I notice at 'dpreview news' that Sharp have announced a 1/2.5" sensor with pixel pitch of just 1.75 microns.

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Sharp Japan has announced a new 1/2.5" CCD, now packing a frankly shocking eight million pixels into an area measuring just 5.8 x 4.3 mm it has a pixel pitch of just 1.75 µm which Sharp are proud to announce is the smallest in its class. Is this a good thing? I think probably not, as we will see manufacturers cramming this sensor into existing designs with average quality lenses and then claiming to deliver high sensitivities such as ISO 1600. Progress marches on, at least the marketing department will be happy. (21:15 GMT)

Now, to get back to my concept of the true digital sensor, a 7 micron Foveon type pixel could consist of 16 Foveon sub-pixels, or 48 separate photon detectors over three layers.

The number of possible combinations (or colors) would then be 8 to the power of 16 which, according to my maths, represents a theoretically possible 2.8 thousand trillion colors. (Perhaps I'm out by a factor of 10, but never mind. We have room to move, here.   ).
Title: larger sensors
Post by: John Sheehy on January 25, 2007, 08:54:02 pm
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I notice at 'dpreview news' that Sharp have announced a 1/2.5" sensor with pixel pitch of just 1.75 microns.
Now, to get back to my concept of the true digital sensor, a 7 micron Foveon type pixel could consist of 16 Foveon sub-pixels, or 48 separate photon detectors over three layers.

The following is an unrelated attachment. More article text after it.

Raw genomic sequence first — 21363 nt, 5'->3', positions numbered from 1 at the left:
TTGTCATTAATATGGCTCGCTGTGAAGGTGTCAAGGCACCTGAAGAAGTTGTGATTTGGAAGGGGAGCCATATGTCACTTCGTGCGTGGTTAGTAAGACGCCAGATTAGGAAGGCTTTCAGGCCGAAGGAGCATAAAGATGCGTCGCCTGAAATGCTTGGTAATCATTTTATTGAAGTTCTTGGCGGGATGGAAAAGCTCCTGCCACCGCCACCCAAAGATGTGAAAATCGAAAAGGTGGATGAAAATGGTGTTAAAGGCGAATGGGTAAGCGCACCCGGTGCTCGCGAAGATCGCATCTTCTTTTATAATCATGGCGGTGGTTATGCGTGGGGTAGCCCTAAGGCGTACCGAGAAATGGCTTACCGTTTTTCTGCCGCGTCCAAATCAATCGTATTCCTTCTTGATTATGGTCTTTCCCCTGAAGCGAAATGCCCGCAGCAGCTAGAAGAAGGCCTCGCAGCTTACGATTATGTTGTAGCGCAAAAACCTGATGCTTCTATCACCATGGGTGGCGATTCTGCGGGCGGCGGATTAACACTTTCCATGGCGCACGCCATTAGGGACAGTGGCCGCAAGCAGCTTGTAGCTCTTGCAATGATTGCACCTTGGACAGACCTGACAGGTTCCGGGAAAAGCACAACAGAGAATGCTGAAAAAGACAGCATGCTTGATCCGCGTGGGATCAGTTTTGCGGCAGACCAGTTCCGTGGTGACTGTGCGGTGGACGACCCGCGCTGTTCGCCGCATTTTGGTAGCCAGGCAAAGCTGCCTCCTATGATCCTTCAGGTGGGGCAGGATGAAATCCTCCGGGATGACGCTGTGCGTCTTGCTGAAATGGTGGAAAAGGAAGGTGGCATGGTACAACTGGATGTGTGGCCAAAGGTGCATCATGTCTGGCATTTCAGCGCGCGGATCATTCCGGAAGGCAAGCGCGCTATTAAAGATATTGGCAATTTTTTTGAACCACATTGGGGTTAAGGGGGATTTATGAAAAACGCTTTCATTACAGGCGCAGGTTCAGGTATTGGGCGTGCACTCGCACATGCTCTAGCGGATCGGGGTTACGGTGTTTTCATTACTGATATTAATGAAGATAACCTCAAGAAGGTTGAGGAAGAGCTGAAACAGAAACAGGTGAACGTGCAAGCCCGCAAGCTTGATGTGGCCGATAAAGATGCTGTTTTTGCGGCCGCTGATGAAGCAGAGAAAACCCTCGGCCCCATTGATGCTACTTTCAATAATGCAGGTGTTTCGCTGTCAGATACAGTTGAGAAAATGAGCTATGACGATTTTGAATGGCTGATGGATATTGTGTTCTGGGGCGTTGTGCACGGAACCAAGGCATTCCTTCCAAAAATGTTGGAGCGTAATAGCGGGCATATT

That's 48 photons maximum for a 7 micron pixel pitch.  That's way too few photons captured.  That will mean lots of shot noise.  True even if you make each photobit trigger when X number of photons have struck it.

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The number of possible combinations (or colors) would then be 8 to the power of 16 which, according to my maths, represents a theoretically possible 2.8 thousand trillion colors. (Perhaps I'm out by a factor of 10, but never mind. We have room to move, here.   ).
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The number you have calculated, 281,474,976,710,656 - is the number of possible unique combinations within each superpixel, noting the status of each individual photobit.  You will not have any use for this information when you make your superpixel from the 48 bits.  All that matters is how many red, how many green, and how many blue photobits are triggered in each superpixel.  These values are 0 to 15. There are only 16^3 = 4096 colors possible for each 7u "superpixel".  These superpixels are far too large to have this little bit depth!  Your superpixels (Canon 10D size) are only 4 bits per color channel!